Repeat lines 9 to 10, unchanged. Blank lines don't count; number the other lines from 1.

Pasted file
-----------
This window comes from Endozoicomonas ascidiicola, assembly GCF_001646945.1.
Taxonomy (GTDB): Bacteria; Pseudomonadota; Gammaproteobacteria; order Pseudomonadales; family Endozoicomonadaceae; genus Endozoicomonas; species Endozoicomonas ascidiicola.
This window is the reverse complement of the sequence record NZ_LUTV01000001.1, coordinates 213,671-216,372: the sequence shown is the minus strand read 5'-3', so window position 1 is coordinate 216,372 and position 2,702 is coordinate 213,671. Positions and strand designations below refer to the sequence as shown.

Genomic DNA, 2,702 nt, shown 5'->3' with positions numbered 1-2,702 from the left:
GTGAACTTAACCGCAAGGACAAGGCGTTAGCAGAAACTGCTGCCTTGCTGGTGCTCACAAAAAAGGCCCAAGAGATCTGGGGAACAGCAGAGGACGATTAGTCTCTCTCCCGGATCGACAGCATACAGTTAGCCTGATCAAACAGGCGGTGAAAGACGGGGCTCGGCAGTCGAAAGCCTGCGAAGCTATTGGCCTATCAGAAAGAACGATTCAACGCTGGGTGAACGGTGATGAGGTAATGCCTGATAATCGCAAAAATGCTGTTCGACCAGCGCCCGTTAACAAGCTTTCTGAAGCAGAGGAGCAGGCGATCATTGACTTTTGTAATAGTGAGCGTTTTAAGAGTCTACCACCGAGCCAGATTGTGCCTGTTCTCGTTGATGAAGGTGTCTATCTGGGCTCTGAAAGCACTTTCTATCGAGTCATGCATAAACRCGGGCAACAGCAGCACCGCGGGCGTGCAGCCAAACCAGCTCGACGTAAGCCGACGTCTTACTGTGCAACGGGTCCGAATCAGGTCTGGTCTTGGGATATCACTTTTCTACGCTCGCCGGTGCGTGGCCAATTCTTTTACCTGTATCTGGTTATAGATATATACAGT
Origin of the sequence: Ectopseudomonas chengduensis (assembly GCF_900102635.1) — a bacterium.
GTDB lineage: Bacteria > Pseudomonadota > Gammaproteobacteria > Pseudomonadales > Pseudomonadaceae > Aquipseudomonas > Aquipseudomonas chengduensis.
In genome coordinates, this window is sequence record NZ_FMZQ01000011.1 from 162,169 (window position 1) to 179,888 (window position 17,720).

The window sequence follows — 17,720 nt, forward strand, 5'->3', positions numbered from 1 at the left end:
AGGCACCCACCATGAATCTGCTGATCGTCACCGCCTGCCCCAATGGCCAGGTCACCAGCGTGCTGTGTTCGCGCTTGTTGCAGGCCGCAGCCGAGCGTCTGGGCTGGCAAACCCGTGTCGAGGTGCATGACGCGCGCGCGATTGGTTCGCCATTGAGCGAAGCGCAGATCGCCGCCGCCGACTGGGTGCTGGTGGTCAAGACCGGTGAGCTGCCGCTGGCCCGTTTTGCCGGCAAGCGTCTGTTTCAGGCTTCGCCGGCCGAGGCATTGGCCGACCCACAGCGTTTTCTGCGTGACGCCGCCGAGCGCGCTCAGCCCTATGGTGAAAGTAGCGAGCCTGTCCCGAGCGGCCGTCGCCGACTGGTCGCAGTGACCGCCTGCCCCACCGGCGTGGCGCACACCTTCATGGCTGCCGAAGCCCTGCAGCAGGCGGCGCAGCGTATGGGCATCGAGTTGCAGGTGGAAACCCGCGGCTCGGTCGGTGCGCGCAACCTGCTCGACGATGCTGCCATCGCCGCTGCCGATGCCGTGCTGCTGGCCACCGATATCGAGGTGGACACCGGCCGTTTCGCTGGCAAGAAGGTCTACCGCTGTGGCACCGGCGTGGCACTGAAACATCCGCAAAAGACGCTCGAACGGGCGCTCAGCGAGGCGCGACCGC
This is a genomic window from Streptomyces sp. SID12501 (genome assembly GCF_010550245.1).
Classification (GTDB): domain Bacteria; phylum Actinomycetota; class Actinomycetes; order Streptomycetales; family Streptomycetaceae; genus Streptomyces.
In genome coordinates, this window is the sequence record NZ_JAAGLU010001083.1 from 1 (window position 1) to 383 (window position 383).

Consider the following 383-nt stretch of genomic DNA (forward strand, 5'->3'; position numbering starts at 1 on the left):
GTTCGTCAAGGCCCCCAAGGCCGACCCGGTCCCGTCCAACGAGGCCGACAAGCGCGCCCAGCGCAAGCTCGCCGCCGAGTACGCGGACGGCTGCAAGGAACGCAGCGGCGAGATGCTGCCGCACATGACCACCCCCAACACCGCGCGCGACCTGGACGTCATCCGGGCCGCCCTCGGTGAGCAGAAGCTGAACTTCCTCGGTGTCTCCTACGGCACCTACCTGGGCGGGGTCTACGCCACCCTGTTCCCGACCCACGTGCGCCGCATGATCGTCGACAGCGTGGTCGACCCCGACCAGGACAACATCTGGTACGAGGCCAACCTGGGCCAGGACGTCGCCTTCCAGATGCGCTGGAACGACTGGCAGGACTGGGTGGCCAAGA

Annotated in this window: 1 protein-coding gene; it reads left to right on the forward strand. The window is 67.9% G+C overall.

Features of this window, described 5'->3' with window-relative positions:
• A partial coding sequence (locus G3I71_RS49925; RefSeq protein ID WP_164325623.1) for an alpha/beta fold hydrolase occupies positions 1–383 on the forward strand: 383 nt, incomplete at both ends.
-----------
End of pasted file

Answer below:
The window sequence follows — 17,720 nt, forward strand, 5'->3', positions numbered from 1 at the left end:
AGGCACCCACCATGAATCTGCTGATCGTCACCGCCTGCCCCAATGGCCAGGTCACCAGCGTGCTGTGTTCGCGCTTGTTGCAGGCCGCAGCCGAGCGTCTGGGCTGGCAAACCCGTGTCGAGGTGCATGACGCGCGCGCGATTGGTTCGCCATTGAGCGAAGCGCAGATCGCCGCCGCCGACTGGGTGCTGGTGGTCAAGACCGGTGAGCTGCCGCTGGCCCGTTTTGCCGGCAAGCGTCTGTTTCAGGCTTCGCCGGCCGAGGCATTGGCCGACCCACAGCGTTTTCTGCGTGACGCCGCCGAGCGCGCTCAGCCCTATGGTGAAAGTAGCGAGCCTGTCCCGAGCGGCCGTCGCCGACTGGTCGCAGTGACCGCCTGCCCCACCGGCGTGGCGCACACCTTCATGGCTGCCGAAGCCCTGCAGCAGGCGGCGCAGCGTATGGGCATCGAGTTGCAGGTGGAAACCCGCGGCTCGGTCGGTGCGCGCAACCTGCTCGACGATGCTGCCATCGCCGCTGCCGATGCCGTGCTGCTGGCCACCGATATCGAGGTGGACACCGGCCGTTTCGCTGGCAAGAAGGTCTACCGCTGTGGCACCGGCGTGGCACTGAAACATCCGCAAAAGACGCTCGAACGGGCGCTCAGCGAGGCGCGACCGC